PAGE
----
Shortly after retail powerhouse Wal-Mart of Bentonville, Arkansas, filed a complaint with the National Labor Relations Board claiming Black Friday walkouts by Wal-Mart employees qualified as illegal picketing, the Organization United for Respect at Wal-Mart quickly filed its own complaint stating that the walkouts were legally protected. The NLRB has since issued a statement temporarily allowing the walkouts while further investigations are conducted.
At the center of the controversy is the question whether the walkouts are part of a larger plan by the United Food and Commercial Workers to get Wal-Mart employees to unionize. The law under scrutiny is the National Labor Relations Act, which only allows a maximum of 30 days picketing before a unionization vote must occur. Though Wal-Mart employees have been staging walkouts since before Wal-Mart’s annual investors’ meeting in October, Organization United’s Wal-Mart representatives have repeatedly said that the walkouts are about employee dissatisfaction with meager wages, high health insurance costs and retaliatory practices in the workplace.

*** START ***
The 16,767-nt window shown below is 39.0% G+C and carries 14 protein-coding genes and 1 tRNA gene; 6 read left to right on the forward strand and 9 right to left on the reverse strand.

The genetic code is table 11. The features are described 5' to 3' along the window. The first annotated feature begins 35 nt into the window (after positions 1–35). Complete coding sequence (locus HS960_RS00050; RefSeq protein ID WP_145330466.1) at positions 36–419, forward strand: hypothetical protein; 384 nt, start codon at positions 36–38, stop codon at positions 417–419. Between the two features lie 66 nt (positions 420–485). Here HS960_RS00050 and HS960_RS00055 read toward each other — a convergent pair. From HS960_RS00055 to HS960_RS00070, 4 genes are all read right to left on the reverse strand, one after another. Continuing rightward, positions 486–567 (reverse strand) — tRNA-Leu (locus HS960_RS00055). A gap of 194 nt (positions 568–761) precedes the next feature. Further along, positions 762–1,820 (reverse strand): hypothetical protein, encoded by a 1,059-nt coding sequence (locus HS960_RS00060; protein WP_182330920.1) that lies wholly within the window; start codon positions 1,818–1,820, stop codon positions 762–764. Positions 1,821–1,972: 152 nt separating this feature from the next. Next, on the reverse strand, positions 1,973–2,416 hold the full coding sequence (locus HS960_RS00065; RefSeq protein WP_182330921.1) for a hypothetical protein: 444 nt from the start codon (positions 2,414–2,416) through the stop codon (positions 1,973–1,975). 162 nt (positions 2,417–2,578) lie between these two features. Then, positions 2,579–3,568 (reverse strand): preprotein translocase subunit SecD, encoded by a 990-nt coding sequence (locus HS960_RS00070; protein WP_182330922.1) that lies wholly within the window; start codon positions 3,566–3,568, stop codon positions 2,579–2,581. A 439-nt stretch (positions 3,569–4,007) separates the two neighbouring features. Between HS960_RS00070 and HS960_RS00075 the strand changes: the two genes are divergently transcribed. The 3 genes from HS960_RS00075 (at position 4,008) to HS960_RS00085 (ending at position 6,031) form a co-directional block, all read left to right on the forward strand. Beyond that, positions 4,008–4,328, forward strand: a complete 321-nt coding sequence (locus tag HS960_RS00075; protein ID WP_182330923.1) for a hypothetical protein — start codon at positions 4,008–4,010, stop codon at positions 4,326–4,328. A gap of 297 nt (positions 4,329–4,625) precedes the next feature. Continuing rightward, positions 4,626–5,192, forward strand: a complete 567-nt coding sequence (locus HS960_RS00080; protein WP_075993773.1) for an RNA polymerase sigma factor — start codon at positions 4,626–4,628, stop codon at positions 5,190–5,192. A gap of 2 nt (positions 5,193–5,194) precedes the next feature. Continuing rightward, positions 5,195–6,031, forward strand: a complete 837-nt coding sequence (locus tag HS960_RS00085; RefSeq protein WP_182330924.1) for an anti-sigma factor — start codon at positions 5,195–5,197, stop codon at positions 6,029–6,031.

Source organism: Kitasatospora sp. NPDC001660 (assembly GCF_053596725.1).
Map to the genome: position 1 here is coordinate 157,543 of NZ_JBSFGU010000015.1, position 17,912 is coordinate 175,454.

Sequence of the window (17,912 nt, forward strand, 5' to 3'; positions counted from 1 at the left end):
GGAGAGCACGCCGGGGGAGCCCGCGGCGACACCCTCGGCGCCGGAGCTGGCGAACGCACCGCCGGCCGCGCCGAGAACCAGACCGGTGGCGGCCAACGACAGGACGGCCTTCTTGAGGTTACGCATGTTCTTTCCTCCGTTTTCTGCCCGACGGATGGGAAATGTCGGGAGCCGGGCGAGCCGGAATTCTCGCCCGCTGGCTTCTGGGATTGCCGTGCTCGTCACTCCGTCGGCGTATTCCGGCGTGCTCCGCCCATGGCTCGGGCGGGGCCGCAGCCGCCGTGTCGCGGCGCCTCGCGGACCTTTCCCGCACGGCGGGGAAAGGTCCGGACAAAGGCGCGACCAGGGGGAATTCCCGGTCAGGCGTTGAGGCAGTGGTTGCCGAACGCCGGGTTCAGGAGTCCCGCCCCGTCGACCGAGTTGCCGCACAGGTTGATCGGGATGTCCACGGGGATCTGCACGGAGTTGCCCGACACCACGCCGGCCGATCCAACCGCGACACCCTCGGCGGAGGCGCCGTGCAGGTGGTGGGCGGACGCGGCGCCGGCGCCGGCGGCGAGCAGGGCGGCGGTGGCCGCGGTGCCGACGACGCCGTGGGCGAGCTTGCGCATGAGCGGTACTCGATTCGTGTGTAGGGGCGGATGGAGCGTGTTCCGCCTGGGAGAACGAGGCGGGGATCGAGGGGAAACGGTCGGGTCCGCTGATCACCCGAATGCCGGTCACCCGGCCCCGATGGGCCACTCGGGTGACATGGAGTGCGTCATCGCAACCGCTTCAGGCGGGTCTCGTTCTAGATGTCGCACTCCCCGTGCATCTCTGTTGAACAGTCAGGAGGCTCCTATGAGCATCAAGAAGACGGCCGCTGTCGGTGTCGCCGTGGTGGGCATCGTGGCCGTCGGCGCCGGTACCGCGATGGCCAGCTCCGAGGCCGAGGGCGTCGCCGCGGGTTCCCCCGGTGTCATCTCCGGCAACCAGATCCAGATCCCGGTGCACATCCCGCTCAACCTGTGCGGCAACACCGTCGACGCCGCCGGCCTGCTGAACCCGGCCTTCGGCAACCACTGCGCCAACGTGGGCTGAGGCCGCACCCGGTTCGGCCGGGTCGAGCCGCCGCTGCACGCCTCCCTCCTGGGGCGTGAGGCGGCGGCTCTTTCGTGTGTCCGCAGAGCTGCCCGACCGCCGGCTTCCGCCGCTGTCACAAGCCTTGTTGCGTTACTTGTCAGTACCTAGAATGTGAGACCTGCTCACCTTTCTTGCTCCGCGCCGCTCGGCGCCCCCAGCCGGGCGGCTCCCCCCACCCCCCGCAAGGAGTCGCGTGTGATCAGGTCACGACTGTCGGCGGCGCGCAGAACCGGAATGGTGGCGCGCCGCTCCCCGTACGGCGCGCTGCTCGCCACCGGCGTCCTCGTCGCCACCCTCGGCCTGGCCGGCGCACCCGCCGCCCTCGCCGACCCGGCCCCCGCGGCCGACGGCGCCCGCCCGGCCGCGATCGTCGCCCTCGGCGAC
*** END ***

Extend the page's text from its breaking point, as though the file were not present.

If the NLRB finds that the United Food and Commercial Workers orchestrated the walkouts, then Wal-Mart could have a case.